'I blink in uncertainty at this dream like luminescence feeling as though some misty film were blunting my vision.'
Set in an urban Community garden, whose physical presence has all but been eliminated from view, the images refer to a space that is implied rather than exposed, where unwanted plants have grown up between the garden boundaries and the protective surface of the polytunnel. This semi opaque surface protects the fragile beginnings of growth as it lets in the sunlight without overheating or scorching. The images depict a perpetual descent into the winter months as the foliage of the Buddleia davidii slowly retracts from the almost invisible fog-like surface of the polytunnel, and the plant begins to shroud itself in mist. This surface begins to suggest a representation of a more physical deterioration of sight or a certain optical fatigue, as the pale glow of the translucent plastic acts as a visual barrier to the outside world. This denial of visual references to scale, place and object, also emphasises the disorientating spatial relationships between the tunnel’s skin and the outside space, an effect heightened by the use of an almost monochrome tonal palette. The images are deliberately flattened by this surface and draws on a distinctly oriental aesthetic, referring to the use of shoji screens.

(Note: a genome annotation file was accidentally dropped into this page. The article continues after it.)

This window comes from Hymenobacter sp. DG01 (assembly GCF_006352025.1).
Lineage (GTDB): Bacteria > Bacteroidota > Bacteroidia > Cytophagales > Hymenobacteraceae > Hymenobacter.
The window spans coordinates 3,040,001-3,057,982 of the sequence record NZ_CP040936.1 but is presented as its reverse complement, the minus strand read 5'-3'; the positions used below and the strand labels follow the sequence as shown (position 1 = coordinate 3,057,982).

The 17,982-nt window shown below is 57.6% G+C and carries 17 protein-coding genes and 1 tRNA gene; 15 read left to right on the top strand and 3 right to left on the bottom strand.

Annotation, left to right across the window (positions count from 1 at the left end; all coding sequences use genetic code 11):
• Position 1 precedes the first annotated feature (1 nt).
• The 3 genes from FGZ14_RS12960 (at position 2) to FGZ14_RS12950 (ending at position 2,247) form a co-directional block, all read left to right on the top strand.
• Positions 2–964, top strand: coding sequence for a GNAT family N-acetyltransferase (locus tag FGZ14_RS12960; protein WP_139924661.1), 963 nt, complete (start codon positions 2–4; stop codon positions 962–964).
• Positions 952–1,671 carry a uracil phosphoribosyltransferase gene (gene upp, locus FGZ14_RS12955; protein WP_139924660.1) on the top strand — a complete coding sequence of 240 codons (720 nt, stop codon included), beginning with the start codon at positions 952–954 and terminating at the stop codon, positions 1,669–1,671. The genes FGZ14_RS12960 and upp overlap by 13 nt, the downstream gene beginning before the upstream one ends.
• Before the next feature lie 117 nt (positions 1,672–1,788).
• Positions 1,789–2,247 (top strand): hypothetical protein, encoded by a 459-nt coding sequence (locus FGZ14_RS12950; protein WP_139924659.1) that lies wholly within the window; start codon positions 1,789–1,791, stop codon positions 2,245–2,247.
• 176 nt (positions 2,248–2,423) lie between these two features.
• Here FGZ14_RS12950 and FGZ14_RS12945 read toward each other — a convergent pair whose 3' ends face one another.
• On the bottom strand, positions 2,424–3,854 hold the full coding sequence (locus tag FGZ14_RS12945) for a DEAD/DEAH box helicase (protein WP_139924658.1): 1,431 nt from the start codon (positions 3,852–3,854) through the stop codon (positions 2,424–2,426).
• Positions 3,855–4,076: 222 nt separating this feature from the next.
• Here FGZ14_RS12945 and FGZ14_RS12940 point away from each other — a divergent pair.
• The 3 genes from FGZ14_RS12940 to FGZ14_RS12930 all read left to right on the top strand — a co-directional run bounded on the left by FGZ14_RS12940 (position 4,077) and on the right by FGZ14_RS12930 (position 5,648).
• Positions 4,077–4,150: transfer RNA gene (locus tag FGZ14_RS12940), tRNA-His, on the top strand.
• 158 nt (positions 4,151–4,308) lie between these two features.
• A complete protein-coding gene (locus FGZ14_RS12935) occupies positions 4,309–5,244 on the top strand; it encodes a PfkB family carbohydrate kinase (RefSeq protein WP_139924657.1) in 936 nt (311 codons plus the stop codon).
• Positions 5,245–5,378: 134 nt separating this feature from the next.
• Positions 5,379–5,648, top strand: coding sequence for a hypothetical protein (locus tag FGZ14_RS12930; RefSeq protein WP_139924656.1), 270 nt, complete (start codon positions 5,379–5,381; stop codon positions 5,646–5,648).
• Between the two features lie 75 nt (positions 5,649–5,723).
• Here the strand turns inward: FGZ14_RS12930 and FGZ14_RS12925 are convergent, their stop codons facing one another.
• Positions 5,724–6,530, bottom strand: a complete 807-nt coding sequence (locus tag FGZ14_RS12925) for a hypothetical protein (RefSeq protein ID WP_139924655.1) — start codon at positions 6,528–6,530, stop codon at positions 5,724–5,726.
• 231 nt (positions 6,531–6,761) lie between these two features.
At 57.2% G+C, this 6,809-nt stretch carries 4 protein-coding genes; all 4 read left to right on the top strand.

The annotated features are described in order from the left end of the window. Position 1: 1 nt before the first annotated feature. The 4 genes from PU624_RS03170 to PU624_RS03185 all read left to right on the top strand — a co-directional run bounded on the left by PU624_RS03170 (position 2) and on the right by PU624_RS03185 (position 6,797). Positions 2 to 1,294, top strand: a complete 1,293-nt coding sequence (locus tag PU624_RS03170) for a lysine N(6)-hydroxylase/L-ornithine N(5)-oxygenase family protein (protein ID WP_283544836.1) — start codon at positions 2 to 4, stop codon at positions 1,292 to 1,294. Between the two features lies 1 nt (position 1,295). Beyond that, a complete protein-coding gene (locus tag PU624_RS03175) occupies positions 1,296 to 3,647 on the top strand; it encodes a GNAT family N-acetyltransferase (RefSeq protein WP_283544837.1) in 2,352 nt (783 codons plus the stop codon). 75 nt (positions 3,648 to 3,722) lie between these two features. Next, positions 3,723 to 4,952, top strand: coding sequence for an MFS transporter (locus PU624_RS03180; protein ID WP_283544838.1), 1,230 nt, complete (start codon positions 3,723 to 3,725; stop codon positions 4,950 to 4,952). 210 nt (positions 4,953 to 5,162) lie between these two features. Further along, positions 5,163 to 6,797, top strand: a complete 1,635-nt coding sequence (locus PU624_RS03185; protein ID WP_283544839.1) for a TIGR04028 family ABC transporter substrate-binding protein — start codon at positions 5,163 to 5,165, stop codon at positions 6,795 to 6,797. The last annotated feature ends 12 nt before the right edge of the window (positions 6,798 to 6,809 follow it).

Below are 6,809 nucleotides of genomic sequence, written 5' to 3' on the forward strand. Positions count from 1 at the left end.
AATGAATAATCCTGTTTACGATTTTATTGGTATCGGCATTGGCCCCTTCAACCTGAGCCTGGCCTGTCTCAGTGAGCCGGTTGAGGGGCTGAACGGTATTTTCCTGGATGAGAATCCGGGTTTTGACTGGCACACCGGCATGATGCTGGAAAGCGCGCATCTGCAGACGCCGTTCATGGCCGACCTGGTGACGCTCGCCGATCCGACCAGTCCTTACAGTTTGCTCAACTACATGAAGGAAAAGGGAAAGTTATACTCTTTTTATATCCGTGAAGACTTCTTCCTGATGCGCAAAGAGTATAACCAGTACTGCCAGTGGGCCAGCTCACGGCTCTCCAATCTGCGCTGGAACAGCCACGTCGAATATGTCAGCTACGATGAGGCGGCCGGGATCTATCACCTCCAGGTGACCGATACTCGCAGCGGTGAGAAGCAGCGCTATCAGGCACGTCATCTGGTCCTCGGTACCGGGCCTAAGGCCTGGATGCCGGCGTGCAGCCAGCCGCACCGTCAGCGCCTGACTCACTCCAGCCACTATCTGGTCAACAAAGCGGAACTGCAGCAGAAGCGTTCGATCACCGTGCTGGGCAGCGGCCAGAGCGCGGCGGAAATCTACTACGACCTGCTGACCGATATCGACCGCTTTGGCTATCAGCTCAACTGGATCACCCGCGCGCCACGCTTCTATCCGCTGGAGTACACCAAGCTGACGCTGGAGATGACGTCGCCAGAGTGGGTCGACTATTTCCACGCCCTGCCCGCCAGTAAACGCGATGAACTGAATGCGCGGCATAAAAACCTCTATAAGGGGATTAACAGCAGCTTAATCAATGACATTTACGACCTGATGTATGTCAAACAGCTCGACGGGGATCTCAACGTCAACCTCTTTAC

Paradoxically, the garden becomes integral to the project despite being hidden from the viewer as this insignificant non-space tries to reclaim the wild. The images look away from the garden, beyond the boundary and through the surface that clouds the view. The invasive, unwanted Buddleia davidii tenuously peers through the murk, forcing itself into the frame revealing the unobserved, unremarked remarkable that surrounds us, even in such ordinary settings. The images are predominantly concerned with the temporal nature of the garden space. The project, challenge the audience to address the ‘absence‘ within the frame and throughout the book head on, and urges the viewer to become aware of the mundane, the everyday and the beautiful ordinariness in normal life. They also address the fundamental basis of photography, that of looking and perceiving, and asks the viewer to become more aware of their surroundings.
'Yet for better or for worse we do love things that bare the marks of grime, soot, and weather, and we love the colours and the sheen that call to mind the past that made them.'
The garden itself came into existence through a regeneration project to improve deprived areas and is a resource for the local community to grow their own organic food where they have no space of their own to do so. A number of programs have been set up over the last eight years of the gardens life with local schools to combine learning with practical skills. There has also been rehabilitation groups set up in order to support recovering alcoholics and drug abusers in taking the first steps back into employment through volunteering in the garden.